• "very small tech companies may not have the budget to fly the candidate for an on-site interview". Very true, but they will make other arrangements. In any case, you shouldn't be excluding companies that always do onsite interviews from your job search. – DJClayworth Aug 7 '14 at 18:18
  • A compnay that can't afford to fly you in for an interview is probably not a good choice for someone coming from another country. – HLGEM Aug 7 '14 at 18:57
  • Agree 100%. A good professor will say "wow, you got a job interview already? Awesome! You can have another 2-3 days to finish that report, just kick ass at the interview!" – Codeman Aug 7 '14 at 21:34
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There may be some, yes. Some will probably want a video interview, though, as well - so download Skype.

Also, if you have the skills, a big company may be willing to fly you to where they are, for an interview. This may come after a few rounds of phone/video screens; and if it does come, it's only going to be after a few rounds of phone/video screens.

When I wanted to try living and working in another country, I put my resume online, and planned a weeklong trip to that country. I was able to let the companies know that I already had a trip planned, and that I would be in-country X to Y dates and available for in-person interviews. (This, of course, is a lot easier to do if you actually have the money to pay for the trip.) I was then able to write off significant portions the trip as a jobsearching expense, since I had in-person interviews nearly every day I was there.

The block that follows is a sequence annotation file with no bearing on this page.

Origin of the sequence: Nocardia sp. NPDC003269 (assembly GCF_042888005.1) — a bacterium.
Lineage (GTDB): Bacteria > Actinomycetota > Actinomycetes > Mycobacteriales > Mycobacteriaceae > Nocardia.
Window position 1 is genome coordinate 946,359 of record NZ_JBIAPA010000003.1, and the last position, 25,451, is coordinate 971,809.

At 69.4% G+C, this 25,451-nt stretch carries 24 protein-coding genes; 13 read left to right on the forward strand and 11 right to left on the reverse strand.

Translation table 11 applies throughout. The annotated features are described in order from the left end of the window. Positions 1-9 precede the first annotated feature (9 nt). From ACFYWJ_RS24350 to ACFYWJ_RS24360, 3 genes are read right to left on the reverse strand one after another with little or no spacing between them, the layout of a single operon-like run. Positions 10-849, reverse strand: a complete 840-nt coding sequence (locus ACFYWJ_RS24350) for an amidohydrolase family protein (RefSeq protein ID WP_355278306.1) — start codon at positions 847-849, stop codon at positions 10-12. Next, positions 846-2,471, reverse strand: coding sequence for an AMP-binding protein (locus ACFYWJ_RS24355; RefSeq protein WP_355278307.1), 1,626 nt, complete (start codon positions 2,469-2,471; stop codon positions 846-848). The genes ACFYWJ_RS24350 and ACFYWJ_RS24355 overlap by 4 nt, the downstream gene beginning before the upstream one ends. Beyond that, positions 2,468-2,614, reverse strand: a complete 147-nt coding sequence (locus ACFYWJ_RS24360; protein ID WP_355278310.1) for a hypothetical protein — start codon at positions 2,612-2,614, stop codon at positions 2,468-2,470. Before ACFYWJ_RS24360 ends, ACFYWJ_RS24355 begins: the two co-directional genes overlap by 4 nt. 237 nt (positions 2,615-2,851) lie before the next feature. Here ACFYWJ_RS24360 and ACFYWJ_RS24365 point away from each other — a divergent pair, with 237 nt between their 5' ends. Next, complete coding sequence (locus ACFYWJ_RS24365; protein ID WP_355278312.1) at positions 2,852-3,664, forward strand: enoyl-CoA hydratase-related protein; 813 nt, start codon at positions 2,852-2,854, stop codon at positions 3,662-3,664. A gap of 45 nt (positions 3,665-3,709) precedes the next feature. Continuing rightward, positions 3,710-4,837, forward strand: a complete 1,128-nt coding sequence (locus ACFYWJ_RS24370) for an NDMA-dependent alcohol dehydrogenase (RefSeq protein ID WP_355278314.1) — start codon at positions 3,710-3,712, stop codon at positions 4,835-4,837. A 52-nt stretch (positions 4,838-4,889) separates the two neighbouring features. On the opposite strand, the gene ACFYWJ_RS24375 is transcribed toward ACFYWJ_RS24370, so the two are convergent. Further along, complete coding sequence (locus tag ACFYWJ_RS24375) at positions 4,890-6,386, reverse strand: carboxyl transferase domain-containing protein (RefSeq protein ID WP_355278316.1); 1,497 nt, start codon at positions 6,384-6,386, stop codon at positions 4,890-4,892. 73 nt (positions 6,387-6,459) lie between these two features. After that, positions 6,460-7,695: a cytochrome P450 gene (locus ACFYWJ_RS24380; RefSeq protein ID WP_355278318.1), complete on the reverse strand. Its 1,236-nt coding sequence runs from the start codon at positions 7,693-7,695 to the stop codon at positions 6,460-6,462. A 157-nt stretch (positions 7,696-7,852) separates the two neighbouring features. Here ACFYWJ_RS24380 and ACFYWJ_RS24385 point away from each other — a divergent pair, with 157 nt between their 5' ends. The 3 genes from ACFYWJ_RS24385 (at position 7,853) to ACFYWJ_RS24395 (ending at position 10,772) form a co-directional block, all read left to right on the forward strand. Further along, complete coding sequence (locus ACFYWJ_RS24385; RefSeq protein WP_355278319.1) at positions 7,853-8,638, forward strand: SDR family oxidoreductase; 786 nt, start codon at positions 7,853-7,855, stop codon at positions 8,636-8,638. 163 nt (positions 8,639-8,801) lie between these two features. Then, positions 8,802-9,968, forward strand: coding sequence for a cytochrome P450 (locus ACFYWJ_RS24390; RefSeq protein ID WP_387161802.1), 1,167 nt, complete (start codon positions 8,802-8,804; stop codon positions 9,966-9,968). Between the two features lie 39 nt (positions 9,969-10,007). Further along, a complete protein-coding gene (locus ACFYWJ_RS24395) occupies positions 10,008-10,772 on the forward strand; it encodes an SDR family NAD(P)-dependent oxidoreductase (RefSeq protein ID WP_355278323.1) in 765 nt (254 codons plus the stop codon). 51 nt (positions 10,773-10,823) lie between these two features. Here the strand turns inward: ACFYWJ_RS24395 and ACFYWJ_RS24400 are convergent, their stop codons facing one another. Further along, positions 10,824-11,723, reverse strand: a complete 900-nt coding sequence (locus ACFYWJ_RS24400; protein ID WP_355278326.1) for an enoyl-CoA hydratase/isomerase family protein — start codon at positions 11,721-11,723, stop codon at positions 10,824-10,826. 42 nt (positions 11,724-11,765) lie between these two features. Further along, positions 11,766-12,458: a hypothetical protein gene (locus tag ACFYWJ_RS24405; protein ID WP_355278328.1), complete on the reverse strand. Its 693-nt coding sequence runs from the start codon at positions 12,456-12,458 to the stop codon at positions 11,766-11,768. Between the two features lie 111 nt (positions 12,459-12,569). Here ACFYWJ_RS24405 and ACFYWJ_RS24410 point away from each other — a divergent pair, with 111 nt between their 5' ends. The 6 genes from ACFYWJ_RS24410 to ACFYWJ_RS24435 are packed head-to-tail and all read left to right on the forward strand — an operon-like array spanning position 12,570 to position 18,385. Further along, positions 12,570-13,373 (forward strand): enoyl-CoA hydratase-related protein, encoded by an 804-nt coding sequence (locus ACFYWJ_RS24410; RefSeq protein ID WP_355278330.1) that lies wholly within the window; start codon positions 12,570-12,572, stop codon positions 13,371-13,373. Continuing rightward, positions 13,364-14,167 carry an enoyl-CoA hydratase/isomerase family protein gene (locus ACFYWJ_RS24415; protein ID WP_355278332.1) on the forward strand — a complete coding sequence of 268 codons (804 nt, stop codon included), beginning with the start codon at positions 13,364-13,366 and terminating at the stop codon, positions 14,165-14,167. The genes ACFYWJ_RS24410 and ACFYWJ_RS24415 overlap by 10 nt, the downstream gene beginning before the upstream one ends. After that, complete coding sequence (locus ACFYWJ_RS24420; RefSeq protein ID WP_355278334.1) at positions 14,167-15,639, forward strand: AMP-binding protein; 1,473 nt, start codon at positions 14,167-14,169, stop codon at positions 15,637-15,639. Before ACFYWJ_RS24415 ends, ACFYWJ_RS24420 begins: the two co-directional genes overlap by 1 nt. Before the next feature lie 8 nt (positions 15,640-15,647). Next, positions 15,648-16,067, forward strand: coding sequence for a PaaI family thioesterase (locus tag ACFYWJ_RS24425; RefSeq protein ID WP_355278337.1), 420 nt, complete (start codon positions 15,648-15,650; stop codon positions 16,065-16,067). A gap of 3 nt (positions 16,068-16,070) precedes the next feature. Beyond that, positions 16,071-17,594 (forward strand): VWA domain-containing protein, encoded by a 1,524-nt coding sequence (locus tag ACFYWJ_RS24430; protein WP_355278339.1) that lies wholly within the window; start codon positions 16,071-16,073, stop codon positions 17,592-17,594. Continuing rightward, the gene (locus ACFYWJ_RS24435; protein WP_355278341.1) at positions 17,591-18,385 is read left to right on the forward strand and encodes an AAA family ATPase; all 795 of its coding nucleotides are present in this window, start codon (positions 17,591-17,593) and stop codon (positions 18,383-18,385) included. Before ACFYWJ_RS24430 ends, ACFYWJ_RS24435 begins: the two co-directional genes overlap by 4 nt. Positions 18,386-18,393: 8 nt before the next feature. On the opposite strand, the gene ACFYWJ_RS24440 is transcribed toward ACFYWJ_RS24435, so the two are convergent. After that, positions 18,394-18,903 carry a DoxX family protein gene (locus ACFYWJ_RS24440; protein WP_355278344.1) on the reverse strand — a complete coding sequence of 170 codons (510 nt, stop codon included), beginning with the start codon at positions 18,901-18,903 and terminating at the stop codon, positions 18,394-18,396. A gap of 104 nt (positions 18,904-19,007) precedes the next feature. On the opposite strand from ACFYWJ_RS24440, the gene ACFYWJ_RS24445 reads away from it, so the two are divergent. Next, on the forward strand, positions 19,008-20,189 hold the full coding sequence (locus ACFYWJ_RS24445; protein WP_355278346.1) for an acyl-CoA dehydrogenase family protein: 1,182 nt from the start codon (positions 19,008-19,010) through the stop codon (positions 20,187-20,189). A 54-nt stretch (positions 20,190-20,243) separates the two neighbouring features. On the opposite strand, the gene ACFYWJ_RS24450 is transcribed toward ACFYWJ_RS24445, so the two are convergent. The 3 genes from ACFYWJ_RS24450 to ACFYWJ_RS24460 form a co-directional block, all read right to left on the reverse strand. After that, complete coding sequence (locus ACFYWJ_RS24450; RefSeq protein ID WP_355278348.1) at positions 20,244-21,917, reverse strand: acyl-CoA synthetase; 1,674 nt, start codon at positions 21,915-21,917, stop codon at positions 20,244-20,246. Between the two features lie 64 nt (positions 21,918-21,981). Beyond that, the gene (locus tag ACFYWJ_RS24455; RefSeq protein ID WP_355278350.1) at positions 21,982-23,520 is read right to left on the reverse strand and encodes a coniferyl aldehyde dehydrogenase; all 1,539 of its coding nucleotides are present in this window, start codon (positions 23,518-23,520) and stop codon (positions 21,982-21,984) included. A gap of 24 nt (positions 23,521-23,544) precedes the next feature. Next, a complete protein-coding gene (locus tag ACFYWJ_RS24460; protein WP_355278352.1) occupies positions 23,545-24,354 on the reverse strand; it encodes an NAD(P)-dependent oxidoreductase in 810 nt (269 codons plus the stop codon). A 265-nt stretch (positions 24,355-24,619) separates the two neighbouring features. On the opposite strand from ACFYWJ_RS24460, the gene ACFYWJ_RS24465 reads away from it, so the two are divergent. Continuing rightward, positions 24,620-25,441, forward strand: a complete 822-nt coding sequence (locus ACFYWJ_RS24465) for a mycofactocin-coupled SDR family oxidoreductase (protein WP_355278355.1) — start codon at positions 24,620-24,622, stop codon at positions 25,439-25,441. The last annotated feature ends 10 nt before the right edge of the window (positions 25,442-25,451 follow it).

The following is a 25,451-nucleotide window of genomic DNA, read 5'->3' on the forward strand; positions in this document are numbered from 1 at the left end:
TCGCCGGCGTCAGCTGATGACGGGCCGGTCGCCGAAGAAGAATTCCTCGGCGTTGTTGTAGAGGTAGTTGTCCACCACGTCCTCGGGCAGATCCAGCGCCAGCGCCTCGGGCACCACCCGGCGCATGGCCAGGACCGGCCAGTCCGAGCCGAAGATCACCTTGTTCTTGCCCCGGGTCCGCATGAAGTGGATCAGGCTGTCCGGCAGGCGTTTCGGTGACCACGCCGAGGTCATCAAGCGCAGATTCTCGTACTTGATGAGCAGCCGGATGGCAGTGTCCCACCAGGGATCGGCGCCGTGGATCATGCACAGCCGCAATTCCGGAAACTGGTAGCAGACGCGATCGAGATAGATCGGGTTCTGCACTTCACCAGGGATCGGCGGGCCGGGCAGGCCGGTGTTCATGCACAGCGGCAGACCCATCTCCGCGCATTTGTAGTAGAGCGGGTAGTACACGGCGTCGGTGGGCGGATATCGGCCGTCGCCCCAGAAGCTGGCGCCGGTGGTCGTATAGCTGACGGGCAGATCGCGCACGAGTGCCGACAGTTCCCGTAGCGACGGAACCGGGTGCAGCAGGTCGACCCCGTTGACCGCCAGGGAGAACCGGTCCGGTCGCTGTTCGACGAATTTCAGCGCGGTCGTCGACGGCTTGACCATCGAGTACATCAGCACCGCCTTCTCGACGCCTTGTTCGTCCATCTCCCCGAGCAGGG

There is not a list of companies that "will" or "will not" do phone or video interviews, just as there is no list of companies that will extend an offer solely based on phone/video interviews. Apply to any companies that look interesting to you, and if you get an email or a call asking if you'd be willing to do an interview, THEN explain to them that you live in another country, that you can travel to their location for an in-person interview but only if they pick up the expenses, but you'd be quite happy to do as many phone and/or video interviews as they'd like, before they decide to bring you for an on-site interview.